BERLIN (AP) — Chancellor Angela Merkel's center-left challenger is promising that Germany would be a "strong and reliable" NATO member under his leadership, but again questioned the aim of dedicating 2 percent of gross domestic product to defense spending.
The new U.S. administration has stepped up pressure on NATO allies to reach 2 percent. Germany is one of many countries falling short, with the figure currently at 1.23 percent.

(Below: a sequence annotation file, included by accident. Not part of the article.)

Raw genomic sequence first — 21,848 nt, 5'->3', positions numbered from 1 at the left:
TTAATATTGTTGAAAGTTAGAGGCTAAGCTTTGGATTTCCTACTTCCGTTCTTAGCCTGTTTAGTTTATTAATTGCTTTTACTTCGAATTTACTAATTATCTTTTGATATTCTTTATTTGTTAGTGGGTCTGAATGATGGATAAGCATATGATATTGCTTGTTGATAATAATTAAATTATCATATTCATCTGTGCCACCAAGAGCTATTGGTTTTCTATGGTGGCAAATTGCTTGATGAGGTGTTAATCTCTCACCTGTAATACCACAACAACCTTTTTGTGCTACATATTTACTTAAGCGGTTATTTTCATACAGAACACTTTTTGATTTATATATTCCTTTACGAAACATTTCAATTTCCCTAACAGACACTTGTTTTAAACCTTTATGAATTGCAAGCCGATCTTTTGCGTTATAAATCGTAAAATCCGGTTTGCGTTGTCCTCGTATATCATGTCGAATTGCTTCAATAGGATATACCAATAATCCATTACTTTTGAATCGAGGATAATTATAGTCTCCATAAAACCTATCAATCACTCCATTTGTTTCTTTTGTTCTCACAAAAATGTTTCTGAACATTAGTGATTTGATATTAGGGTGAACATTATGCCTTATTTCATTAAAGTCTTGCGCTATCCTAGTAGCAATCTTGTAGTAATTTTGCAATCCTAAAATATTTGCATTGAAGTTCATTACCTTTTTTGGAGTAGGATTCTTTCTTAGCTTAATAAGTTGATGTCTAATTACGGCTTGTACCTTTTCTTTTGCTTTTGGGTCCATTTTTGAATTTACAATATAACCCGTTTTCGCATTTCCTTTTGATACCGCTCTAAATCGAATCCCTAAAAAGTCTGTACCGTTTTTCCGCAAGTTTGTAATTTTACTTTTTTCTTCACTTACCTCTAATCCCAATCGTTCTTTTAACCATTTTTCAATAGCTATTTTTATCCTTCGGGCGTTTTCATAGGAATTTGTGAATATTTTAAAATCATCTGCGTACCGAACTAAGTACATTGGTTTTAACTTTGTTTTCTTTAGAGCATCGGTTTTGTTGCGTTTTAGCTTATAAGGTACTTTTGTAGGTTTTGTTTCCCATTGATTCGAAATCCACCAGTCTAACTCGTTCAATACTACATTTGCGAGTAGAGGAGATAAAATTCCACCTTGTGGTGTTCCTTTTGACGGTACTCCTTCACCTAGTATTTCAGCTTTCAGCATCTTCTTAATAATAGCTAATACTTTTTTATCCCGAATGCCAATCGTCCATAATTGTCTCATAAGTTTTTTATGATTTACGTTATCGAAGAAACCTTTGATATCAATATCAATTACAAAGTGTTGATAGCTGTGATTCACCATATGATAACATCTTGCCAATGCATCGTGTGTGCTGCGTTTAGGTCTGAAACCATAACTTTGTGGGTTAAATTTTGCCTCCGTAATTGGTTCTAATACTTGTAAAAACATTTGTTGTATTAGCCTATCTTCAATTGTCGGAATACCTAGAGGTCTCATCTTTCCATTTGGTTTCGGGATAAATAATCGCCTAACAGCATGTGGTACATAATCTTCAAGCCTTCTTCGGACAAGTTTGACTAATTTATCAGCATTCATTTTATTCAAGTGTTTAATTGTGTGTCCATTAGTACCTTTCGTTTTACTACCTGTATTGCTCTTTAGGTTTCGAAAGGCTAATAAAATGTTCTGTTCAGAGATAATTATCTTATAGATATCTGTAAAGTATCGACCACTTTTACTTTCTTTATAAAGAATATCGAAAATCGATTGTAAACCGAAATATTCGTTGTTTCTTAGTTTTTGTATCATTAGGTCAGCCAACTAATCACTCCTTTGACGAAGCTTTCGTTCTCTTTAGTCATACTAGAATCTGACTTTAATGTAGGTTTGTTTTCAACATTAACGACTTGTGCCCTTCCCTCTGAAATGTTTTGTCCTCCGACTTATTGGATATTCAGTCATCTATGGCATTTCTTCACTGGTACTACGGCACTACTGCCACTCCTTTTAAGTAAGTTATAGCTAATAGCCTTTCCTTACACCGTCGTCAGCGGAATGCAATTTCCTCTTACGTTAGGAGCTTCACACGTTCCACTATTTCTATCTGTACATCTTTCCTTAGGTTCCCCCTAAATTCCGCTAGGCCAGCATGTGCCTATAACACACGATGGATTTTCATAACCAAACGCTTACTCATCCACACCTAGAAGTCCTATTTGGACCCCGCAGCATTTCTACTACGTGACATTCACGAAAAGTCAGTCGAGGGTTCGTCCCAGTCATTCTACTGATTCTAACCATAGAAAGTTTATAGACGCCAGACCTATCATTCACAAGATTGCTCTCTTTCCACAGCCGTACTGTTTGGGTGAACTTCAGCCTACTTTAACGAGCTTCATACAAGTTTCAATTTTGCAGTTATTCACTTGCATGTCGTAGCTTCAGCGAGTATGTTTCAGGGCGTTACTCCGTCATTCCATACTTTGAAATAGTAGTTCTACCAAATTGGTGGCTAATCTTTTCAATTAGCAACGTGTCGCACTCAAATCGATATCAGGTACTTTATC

Martin Schulz, who hopes to oust Merkel in a September election, and his Social Democrats have questioned whether NATO ever agreed to a firm 2 percent target, pointing to a 2014 summit declaration that said allies "aim to move toward the 2 percent guideline within a decade."
Schulz told foreign reporters Monday that "what we need is not an arms race but disarmament initiatives."